Robertson’s Rant: The Haves vs. The Have Nots

I had such grand plans.


Thanks to a pretty murderous eight-week stretch of school/work, highlighted by three different conference presentations, I didn’t really have much time for writing. I had planned to write a piece about the pros and cons of sending junior-eligible players to the AHL, but then stats changed, arguments had to be rewritten, and it needed too much work to be timely, so I dropped it for now. Then, I figured I’d write something about some of the misconceptions people in hockey have about the brain and brain injuries, inspired by comments made on the show; that turned into a tossed-together last-minute email with a rather regrettable tone that made me cringe when it was read on the show. Oops. Fortunately, because only a small bit was read out, I can reformat it into something more professional to be posted here; that’s next on the docket.


In the meantime, I was inspired by an email to the show with the suggestion of an All-Star format pitting stars with Stanley Cup rings against those without. While Eddie and Doug dismissed the notion on the basis of there not being enough All-Star talent without Stanley Cup rings, I strongly disagree. I’ve written in the past that I think the win stat is overrated, and that the idea of a person “being a winner” or “not being a winner” is similarly irrelevant. I figure that a team of Cup-less All-Stars should stand a pretty decent chance against an All-Star team full of previous champions. To that end, I decided to do a bit of research, using the latest fan polling numbers as a guideline, then substituting as need be to make up the two All-Star teams. It’s far from perfect, as I haven’t tried to force equal representation by conference, or make sure every team has at least one representative, but I think it makes the overall point. So here are my preliminary rosters for Team Champs and Team No Rings, with a few comments thereafter.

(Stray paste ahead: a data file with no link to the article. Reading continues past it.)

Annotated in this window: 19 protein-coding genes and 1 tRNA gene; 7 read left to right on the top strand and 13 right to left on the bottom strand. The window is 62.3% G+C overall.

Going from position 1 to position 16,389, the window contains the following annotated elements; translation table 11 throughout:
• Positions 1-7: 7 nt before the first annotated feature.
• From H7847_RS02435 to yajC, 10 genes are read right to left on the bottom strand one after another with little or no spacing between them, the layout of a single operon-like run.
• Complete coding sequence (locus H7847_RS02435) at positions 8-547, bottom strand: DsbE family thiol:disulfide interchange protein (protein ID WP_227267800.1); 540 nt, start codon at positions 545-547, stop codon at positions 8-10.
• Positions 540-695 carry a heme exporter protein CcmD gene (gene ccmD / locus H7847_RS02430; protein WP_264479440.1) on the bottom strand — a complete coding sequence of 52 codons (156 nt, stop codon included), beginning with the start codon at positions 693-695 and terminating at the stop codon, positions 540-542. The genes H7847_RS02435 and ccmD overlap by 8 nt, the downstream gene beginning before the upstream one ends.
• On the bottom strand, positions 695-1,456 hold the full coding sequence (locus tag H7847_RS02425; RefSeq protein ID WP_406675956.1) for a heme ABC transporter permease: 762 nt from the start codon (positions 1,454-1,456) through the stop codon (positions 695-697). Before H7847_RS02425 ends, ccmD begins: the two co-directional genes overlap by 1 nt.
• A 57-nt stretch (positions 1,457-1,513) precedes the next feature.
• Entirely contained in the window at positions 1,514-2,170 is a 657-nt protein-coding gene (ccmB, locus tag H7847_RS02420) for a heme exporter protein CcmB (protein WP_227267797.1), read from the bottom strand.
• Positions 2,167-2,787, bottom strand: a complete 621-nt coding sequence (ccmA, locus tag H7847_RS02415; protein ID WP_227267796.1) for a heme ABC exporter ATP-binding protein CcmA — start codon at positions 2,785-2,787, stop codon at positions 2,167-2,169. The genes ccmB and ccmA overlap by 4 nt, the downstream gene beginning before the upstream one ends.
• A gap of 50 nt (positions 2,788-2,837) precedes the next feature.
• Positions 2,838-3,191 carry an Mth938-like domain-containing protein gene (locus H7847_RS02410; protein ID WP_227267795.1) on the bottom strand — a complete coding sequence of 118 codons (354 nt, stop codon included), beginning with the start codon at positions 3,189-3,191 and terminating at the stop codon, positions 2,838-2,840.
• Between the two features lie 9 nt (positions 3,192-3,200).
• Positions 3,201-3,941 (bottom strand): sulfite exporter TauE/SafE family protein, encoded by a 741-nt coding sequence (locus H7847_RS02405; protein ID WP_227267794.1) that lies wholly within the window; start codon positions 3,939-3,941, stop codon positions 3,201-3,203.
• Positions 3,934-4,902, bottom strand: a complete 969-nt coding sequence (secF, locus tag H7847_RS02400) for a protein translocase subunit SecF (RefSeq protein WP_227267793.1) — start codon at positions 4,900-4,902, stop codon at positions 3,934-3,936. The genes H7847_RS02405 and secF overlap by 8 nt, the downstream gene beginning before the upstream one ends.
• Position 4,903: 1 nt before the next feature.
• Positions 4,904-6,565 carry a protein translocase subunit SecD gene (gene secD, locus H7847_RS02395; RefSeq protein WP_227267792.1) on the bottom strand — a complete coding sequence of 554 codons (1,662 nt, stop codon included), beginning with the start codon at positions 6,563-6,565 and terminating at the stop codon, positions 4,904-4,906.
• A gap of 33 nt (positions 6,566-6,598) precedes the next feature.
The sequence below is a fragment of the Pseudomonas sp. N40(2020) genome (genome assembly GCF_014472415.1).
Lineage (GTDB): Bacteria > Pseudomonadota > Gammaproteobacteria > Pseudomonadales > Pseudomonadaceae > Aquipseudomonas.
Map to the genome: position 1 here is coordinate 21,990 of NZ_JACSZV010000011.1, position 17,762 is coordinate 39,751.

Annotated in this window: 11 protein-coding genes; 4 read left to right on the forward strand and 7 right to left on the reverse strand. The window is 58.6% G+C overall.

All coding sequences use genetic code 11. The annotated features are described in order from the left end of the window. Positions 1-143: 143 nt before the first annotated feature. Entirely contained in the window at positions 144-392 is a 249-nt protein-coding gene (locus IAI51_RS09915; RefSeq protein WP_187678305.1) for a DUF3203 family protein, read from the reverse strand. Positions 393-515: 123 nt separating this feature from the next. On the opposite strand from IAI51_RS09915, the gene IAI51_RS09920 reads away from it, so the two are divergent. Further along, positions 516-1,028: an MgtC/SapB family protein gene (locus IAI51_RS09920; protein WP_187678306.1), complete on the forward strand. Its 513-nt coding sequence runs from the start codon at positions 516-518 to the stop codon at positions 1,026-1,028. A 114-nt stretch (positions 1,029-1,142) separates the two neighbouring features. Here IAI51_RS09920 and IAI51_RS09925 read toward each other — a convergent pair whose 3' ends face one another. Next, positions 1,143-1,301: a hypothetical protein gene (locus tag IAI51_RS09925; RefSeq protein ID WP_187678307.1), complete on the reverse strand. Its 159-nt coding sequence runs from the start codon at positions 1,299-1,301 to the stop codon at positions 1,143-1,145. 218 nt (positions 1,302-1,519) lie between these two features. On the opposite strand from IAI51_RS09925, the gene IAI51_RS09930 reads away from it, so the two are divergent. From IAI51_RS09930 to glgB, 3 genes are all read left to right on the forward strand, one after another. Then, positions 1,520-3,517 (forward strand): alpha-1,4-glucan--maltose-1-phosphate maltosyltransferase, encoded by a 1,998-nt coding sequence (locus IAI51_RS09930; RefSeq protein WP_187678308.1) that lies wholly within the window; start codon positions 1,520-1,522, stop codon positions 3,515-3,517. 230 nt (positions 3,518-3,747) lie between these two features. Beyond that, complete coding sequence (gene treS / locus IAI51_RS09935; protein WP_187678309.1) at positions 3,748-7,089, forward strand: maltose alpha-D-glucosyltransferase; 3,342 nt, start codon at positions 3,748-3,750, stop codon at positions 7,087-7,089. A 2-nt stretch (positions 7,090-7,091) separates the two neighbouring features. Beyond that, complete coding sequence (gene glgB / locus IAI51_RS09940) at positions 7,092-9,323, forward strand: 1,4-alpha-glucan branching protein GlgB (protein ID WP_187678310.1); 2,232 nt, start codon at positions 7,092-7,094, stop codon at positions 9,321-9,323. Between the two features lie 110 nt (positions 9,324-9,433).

Team Champions

Team No Rings


1.     Sidney Crosby

2.     Jonathan Toews

3.     Patrick Kane

4.     Evgeni Malkin

5.     Pavel Datsyuk

6.     Marian Hossa

7.     Henrik Zetterberg

8.     Eric Staal

9.     Patrick Sharp

10.  Martin St. Louis

11.  Teemu Selanne

12.  Corey Perry

13.  Brad Richards



1.     Duncan Keith

2.     Chris Pronger

3.     Nicklas Lidstrom

4.     Kris Letang

5.     Brian Rafalski

6.     Dustin Byfuglien

7.     Dan Boyle



1.     Marc-Andre Fleury

2.     Cam Ward

3.     Ilya Bryzgalov


1.     Steven Stamkos

2.     Alex Ovechkin

3.     Michael Cammalleri

4.     Mike Richards

5.     Claude Giroux

6.     Tomas Plekanec

7.     Nicklas Backstrom

8.     Henrik Sedin

9.     Daniel Sedin

10.  Alexander Semin

11.  Joe Thornton

12.  Patrick Marleau

13.  Dany Heatley



1.     Kimmo Timonen

2.     Drew Doughty

3.     Mike Green

4.     Zdeno Chara

5.     Shea Weber

6.     Lubomir Visnovsky

7.     Ryan Whitney



1.     Carey Price

2.     Jaroslav Halak1

3.     Tim Thomas


Breaking things down by position:


Forwards: I think this is actually a well-matched group: these names are all over the top 50 in NHL scoring, and nearly all of them have at least 0.9 points per game this season. There’s a couple of Art Ross, Rocket Richard, and Hart Trophies on each side of the ledger, with the Champs having a slight hardware edge from Lady Byngs and Conn Smythes. There are also several players on each team who are good at both ends of the rink, which means that no one’s going to get hemmed in and beaten upon forever. There is a bit of a dearth in diversity here, with nearly everyone having at least one teammate or recent ex-teammate to work with, but then it’s hardly a surprise that there are a lot of dynamic duos and whole lines clustered together at the top of the scoring charts, since there are going to be plenty of assists to go around in these groups. If there’s an edge, I might give it slightly to the Champs, but either of these line-ups could torch even an All-Star goalie at will, so I’m calling it a wash.